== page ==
All terms

What is autotelic?

A creative work that is its own end or purpose.

Autotelic: Tapping into the Intrinsic Value of Creative Writing

Autotelic is a term used to describe a creative work that is its own end or purpose. In the context of creative writing, it refers to writing for its own sake, rather than writing with the goal of achieving a certain result, such as publication or financial gain.

Autotelic writing is characterized by a focus on the creative process itself, rather than on external factors like audience or marketability. Writers who embrace an autotelic approach may find their work to be more fulfilling, as they are able to tap into the intrinsic value of the writing process.

Etymologically, autotelic comes from the Greek words auto, meaning self, and telos, meaning end or purpose. So, when we say that a creative work is autotelic, we mean that it is self-contained and self-sufficient.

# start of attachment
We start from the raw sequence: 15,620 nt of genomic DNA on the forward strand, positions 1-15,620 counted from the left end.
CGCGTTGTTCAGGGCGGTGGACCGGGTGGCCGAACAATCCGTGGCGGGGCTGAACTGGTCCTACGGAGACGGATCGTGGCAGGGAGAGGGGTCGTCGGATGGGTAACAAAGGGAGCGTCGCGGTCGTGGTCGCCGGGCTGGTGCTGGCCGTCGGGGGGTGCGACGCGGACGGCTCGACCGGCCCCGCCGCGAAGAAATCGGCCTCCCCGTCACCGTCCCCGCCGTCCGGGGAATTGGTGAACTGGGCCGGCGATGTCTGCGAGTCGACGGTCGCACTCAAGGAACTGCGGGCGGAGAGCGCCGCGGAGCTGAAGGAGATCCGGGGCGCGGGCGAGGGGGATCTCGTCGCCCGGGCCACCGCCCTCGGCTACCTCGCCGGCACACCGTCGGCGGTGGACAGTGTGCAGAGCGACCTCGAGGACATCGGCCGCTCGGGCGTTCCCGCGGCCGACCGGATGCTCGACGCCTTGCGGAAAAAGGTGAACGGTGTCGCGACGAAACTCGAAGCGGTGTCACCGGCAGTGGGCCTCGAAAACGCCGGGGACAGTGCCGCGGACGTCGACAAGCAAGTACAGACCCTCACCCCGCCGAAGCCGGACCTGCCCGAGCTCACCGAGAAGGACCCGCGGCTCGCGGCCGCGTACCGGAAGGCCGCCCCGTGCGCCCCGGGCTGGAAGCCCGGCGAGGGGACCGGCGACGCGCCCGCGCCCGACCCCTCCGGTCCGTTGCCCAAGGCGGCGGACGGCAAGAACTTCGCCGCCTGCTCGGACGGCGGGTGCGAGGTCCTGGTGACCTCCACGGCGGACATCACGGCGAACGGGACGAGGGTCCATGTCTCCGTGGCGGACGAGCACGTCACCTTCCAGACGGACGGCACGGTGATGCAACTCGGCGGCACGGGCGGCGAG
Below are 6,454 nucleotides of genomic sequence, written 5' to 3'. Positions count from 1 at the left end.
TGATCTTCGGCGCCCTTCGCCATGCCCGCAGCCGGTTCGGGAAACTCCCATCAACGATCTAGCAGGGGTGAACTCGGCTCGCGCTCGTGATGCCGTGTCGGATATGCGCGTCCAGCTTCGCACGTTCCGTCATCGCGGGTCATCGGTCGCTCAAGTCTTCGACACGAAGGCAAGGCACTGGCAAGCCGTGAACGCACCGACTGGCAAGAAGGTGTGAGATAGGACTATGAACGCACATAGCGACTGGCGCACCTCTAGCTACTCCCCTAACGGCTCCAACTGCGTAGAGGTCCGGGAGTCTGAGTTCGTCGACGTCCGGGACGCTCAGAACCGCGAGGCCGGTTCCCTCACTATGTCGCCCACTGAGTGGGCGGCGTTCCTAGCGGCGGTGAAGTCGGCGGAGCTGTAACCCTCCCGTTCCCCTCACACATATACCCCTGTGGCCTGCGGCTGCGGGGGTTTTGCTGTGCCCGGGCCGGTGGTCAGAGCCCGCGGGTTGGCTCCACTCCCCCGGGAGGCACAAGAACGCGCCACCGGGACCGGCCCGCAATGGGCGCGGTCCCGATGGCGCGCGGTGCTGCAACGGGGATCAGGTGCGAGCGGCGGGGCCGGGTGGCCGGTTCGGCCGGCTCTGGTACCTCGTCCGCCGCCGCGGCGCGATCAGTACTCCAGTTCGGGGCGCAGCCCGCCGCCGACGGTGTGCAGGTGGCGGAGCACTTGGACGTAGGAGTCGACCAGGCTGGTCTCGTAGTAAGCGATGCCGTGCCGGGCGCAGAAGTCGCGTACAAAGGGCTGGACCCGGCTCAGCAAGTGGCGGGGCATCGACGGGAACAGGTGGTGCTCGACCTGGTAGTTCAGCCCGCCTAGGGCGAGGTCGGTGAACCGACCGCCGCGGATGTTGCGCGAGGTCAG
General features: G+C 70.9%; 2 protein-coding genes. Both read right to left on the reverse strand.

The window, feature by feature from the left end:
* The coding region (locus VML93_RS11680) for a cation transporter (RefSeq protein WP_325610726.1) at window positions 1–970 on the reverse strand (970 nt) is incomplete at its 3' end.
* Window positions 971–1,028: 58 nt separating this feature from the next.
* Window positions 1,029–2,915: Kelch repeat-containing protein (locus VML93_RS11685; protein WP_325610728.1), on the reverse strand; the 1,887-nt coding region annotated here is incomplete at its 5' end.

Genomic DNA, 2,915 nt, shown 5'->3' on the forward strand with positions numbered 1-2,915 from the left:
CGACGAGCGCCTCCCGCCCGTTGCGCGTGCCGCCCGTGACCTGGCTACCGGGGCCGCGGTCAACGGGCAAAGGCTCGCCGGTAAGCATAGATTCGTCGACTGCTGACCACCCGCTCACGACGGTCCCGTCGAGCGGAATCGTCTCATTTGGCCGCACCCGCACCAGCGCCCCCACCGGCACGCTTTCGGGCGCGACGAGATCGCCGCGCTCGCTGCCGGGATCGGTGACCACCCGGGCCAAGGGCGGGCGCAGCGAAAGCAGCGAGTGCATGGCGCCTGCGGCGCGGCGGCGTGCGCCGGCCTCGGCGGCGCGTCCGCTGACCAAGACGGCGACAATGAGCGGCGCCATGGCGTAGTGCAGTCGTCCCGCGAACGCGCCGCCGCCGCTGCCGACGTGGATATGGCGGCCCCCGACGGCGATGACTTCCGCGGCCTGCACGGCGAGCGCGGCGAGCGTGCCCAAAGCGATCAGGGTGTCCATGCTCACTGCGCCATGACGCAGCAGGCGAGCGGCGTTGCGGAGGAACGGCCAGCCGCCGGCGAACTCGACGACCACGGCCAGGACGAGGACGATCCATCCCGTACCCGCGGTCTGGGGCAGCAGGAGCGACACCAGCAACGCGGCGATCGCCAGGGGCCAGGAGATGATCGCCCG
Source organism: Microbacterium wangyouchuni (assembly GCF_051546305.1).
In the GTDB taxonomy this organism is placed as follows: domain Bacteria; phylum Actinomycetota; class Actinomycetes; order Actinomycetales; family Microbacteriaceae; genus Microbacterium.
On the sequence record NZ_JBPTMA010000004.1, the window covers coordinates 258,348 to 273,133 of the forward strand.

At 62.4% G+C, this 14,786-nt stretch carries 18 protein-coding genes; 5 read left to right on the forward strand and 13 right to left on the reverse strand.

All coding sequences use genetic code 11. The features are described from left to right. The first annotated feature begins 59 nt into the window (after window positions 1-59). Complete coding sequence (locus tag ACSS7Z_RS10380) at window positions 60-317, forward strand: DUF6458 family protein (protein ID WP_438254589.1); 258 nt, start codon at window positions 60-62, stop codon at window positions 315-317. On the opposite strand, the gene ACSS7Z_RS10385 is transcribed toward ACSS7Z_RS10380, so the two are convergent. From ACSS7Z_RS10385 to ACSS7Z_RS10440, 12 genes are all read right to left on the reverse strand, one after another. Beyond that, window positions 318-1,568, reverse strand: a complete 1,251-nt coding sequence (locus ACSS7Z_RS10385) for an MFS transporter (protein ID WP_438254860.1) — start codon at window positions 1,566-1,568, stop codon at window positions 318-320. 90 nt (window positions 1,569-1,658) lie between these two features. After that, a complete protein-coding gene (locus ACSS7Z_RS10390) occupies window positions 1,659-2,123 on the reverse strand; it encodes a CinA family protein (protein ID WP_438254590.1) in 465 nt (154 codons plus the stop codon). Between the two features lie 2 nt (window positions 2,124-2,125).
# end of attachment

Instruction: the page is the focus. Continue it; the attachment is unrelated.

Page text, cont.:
From a grammatical standpoint, it's worth noting that autotelic is an adjective, not a noun, so we would refer to a piece of writing as being autotelic, rather than calling it an autotelic.

Overall, an autotelic approach to creative writing can be a rewarding and meaningful way to tap into one's own creativity.

Examples of Autotelic Writing in Literature

Autotelic writing is a concept that has been explored by numerous writers throughout literary history. Here are two examples:

Virginia Woolf's Diaries

Virginia Woolf's diaries are an excellent example of autotelic writing, as she wrote them primarily for her own pleasure and reflection, rather than with the intention of publishing them.

Jack Kerouac's On the Road

Jack Kerouac's On the Road is often cited as an example of autotelic writing, as the novel was written quickly and spontaneously, with little regard for conventional plot structure or character development.